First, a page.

Posts Tagged ‘AppleScript’

Launch NetBeans when opening files in the MacOS X Finder

I recently switched from Open Komodo to NetBeans 7. What drove me absolutely nuts was the fact that I couldn’t drag and drop files onto the NetBeans application to have them open. Further complicating the issue, NetBeans does not use a standard file browser dialog so you cannot drag and drop onto that either.

Here is my work around. It allows you to drag and drop a single file, or group of files and have them open in NetBeans. I created an application with AppleScript that takes the dropped files and passes them to a shell command that opens netbeans. To use this you must first have NetBeans already launched. I keep this application sitting in my Dock right next the NetBeans icon.

You may need to edit the path to NetBeans if you are using a different version or location

The AppleScript

-- This AppleScript created by John Kramlich of http://www.johnkramlich.com
-- Modify it in anyway you see fit.
return -- not needed, but shows that the script stops here when "run"

on open of finderObjects -- "open" handler triggered by drag'n'drop launches
	repeat with i in (finderObjects) -- in case multiple objects dropped on applet
		
		set mypath to posix_path(i)
		
		do shell script "/Applications/NetBeans/NetBeans\\ 7.0.app/Contents/MacOS/netbeans --open " & mypath
		
	end repeat
	
	tell application "NetBeans 7.0"
		activate
	end tell
	
end open

on posix_path(mac_path)
	set mac_path to (mac_path as text)
	set root to (offset of ":" in mac_path)
	set rootdisk to (characters 1 thru (root - 1) of mac_path)
	tell application "Finder"
		if (disk (rootdisk as string) is the startup disk) then
			set unixpath to "/" & (characters (root + 1) thru end of mac_path)
		else
			set unixpath to "/Volumes:" & mac_path
		end if
	end tell
	set chars to every character of unixpath
	repeat with i from 2 to length of chars
		if item i of chars as text is equal to "/" then
			set item i of chars to ":"
		else if item i of chars as text is equal to ":" then
			set item i of chars to "/"
		else if item i of chars as text is equal to "'" then
			set item i of chars to "\\'"
		else if item i of chars as text is equal to "\"" then
			set item i of chars to "\\" & "\""
		else if item i of chars as text is equal to "*" then
			set item i of chars to "\\*"
		else if item i of chars as text is equal to "?" then
			set item i of chars to "\\?"
		else if item i of chars as text is equal to " " then
			set item i of chars to "\\ "
		else if item i of chars as text is equal to "\\" then
			set item i of chars to "\\\\"
		end if
	end repeat
	return every item of chars as string
end posix_path

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Batch Exporting Adobe Flash FLAs to QuickTime Movies

I worked on a project with 170 Adobe Flash videos which were published as SWF files.  These files were published prior to FLV becoming the norm, so all video and audio was contained within a each individual SWF.  Programs such as Sothink’s SWF to Video Converter produced output files that had many audio sync issues.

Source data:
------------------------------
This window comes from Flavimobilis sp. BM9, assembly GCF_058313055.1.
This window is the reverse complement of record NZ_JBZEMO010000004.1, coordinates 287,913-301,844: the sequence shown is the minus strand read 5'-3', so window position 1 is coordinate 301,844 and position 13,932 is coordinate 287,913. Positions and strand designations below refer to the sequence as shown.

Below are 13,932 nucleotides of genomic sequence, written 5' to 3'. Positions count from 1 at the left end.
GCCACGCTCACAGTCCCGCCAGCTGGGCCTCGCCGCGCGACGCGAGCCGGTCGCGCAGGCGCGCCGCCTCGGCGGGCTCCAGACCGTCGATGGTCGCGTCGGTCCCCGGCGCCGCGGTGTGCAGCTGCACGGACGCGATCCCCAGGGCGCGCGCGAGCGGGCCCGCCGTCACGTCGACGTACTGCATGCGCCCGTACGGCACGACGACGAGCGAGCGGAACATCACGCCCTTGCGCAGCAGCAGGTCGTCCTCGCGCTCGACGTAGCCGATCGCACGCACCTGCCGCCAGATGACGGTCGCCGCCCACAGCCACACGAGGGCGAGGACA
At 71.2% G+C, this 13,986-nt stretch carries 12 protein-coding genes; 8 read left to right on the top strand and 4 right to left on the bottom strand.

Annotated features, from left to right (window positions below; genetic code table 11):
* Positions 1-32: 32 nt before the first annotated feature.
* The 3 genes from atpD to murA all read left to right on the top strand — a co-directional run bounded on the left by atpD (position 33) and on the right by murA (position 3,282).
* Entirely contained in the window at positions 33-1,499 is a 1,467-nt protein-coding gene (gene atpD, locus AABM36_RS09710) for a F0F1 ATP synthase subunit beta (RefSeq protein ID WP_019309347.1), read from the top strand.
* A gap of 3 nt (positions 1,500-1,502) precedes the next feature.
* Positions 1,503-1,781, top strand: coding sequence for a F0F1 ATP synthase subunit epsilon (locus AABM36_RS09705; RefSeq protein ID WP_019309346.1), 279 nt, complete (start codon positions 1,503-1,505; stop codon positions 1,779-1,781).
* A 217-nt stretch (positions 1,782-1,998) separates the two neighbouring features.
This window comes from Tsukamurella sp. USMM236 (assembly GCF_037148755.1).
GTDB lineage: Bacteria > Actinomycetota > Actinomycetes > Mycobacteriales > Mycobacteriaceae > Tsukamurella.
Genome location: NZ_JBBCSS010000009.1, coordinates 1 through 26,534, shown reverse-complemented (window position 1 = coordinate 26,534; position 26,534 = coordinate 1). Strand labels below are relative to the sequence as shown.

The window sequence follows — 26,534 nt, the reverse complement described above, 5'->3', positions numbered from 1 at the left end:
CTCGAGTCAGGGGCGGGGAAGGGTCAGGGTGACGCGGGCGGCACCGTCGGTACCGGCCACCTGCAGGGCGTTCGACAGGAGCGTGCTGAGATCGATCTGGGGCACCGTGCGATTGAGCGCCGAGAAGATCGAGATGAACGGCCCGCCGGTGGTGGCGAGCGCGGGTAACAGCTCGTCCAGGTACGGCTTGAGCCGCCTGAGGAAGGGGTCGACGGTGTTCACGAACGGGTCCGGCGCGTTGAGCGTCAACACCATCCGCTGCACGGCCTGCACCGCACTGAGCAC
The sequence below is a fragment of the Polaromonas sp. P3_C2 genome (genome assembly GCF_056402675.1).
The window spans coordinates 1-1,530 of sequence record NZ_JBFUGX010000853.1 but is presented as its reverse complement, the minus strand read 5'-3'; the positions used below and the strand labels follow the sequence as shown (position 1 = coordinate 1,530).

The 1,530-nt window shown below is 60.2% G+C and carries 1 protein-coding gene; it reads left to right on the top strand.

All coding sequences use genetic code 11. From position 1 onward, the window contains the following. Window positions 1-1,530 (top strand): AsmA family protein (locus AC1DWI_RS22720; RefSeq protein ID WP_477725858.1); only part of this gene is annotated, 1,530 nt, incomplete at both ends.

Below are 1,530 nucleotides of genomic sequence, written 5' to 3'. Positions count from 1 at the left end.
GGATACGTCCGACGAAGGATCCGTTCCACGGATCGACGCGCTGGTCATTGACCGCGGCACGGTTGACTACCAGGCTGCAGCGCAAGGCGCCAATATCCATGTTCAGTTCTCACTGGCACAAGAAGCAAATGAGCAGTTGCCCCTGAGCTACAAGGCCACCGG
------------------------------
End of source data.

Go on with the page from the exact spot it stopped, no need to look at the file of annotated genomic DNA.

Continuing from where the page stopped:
JSFL alone does not allow exporting to QuickTime movies.  The solution was to use a combination of Sothink SWF Decompiler, JSFL, Automator for MacOSX and AppleScript.

Step 1: Getting the content into FLA format

For this I used Sothink SWF Decompiler.  It is available for both Windows and MacOS X.  In this instance I actually used the Windows version because I had a license for it.  Both Mac and Windows versions should have the option to batch an entire folder of SWF files and convert them into FLA.

Step 2: Setting a publish profile

Unfortunately, the publish profile of the decompiled FLA’s was a bit off.  There may be other ways to modify the default publish profile but I found a neat JSFL script from Grant Skinner to batch publish Flash files. I was able to modify it so that it imported a publish profile and then saved the resulting Flash file.  These files were then used for the next batch.  My modifications to his script can be found here.

Step 3: Use MacOS X Automator and AppleScript to export to QuickTime

Apple’s Automator introduced a great new feature titled “Watch Me Do”.  It’s intended to watch you interact with the keyboard and mouse and then be able to play back those actions. The trouble is, it doesn’t capture everything you do.  For everything that it doesn’t capture, we will use AppleScript to fill in the blanks.

Open Automator and create a new Workflow.  Now, launch Adobe Flash and open a few files to work with.  You will need at least 3 files to test the batch capabilities.  Go back into Automator and click the Record button.  Go back into Flash and Select File > Export > Export Movie…

Pick a directory you would like the result to go into and use the default name Flash suggests (If you need to rename the files later I suggest A Better Finder Rename). Click Save and you’ll be presented with the QuickTime Export Settings window like this:

Flash will remember the Export settings and use them for the next file you export.  Make sure you have them set properly and click Export.

Your movie will begin exporting.  Depending on the complexity it could take awhile.  Keep an eye on the clock, you’ll want to know about how long it takes to export your files.

When the export is complete you’ll see a dialog like this:

Automator cannot dimiss this dialog with “Watch Me Do”.  You will need to add a bit of AppleScript to make that work.  You can download my Automator workflow, with the needed AppleScript here.  Please note that you will need to adjust the duration that the workflow pauses for during export.  Many of my movies exported in just under a minute so I set the duration to 2 minutes just to be sure everything would finish before AppleScript attempted to dismiss the confirmation dialog.

Files: